Nontrivial Solutions of a Fully Fourth-Order Periodic Boundary Value Problem
We investigate the solvability of a fully fourth-order periodic boundary value problem of the form where satisfies Carathéodory conditions. By using the coincidence degree theory, the existence of nontrivial solutions is obtained. Meanwhile, as applications, some examples are given to illustrate our results.
In this paper, we consider a fully nonlinear fourth-order periodic boundary value problem of the form subject to the boundary conditions where satisfies Carathéodory conditions; that is, (i)for a.e. , the function is continuous;(ii)for every , the function is measurable;(iii)for each , there is a real valued function such that for a.e. and .
It is well known that fourth-order periodic boundary value problems are important research topics which arise in a variety of different areas, such as nonlinear oscillations, fluid mechanical, and nonlinear elastic mechanical phenomena, and thus have been extensively studied; for instance, see [1–30] and references therein. However, most of the works in the above-mentioned references allow only having , or , , in the right-hand side nonlinear function ; see [2–11, 13, 15–18, 20–30]. The works on the fully nonlinear cases of which contains explicitly and every derivative of up to order three have been quite rarely seen; see [1, 12, 14, 19].
The aim of this paper is to establish the existence of solutions and nontrivial solutions for the fully nonlinear fourth-order PBVP (1), (2). Our main tool is the coincidence degree theory. The paper  motivated our study.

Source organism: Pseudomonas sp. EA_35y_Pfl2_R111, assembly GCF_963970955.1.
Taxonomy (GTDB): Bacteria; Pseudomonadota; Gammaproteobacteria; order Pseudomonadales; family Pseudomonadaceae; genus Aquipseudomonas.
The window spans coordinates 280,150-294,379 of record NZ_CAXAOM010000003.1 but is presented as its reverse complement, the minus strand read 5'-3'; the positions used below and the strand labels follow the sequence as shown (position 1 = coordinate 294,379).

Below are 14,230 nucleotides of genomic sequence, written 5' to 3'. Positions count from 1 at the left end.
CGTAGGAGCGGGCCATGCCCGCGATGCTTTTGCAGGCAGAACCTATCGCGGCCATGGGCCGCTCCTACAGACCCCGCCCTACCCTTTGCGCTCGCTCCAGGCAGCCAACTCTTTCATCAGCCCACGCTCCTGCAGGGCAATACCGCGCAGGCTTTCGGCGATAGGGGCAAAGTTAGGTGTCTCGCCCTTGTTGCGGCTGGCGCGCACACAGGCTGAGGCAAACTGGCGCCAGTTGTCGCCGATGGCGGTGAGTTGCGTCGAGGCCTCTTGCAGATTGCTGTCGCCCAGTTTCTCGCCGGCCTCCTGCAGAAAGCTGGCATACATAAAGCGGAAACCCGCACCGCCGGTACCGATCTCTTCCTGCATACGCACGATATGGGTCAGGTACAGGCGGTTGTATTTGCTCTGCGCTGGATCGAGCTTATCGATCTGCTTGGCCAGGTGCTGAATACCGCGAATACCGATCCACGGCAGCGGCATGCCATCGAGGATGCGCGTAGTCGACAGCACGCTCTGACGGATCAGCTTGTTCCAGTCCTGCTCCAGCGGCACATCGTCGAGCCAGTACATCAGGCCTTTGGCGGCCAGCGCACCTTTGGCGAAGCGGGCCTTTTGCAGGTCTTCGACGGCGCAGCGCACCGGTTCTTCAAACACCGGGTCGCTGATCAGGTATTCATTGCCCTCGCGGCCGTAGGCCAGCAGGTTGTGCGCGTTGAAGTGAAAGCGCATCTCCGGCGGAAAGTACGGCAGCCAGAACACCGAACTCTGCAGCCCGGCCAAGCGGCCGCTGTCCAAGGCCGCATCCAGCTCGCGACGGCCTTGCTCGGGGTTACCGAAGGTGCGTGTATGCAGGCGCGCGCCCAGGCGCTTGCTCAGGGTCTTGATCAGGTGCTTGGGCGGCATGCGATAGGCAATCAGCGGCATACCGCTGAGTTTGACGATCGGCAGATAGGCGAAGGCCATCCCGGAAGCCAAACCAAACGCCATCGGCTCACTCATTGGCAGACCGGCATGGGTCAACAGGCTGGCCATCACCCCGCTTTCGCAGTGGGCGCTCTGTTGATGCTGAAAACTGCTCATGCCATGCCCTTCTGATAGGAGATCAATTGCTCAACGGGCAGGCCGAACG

In this section, we present some lemmas which are needed for our main results.
At first, we will briefly recall some notations that are needed for our discussion.
Let , be real Banach spaces. A linear mapping will be called a Fredholm mapping of index zero if the following two conditions hold:(i) is a closed subspace of ;(ii).
Let be a Fredholm mapping of index zero; then there exist continuous projectors and such that so that It follows that is invertible. We denote the inverse of that map by . Let be an open bounded subset of such that ; the map will be called -compact on , if and are compact.
Lemma 1 (see ). Let be a linear Fredholm mapping of index zero and let be an open bounded set. Let be -compact on and let be -completely continuous such that(i);(ii)for every , and assume that . Then equation has at least one solution in .
Lemma 2 (see ). Let be a linear Fredholm mapping of index zero and let be an open bounded set. Let be -compact on and the coincidence degree is well defined. If there exists with such that then .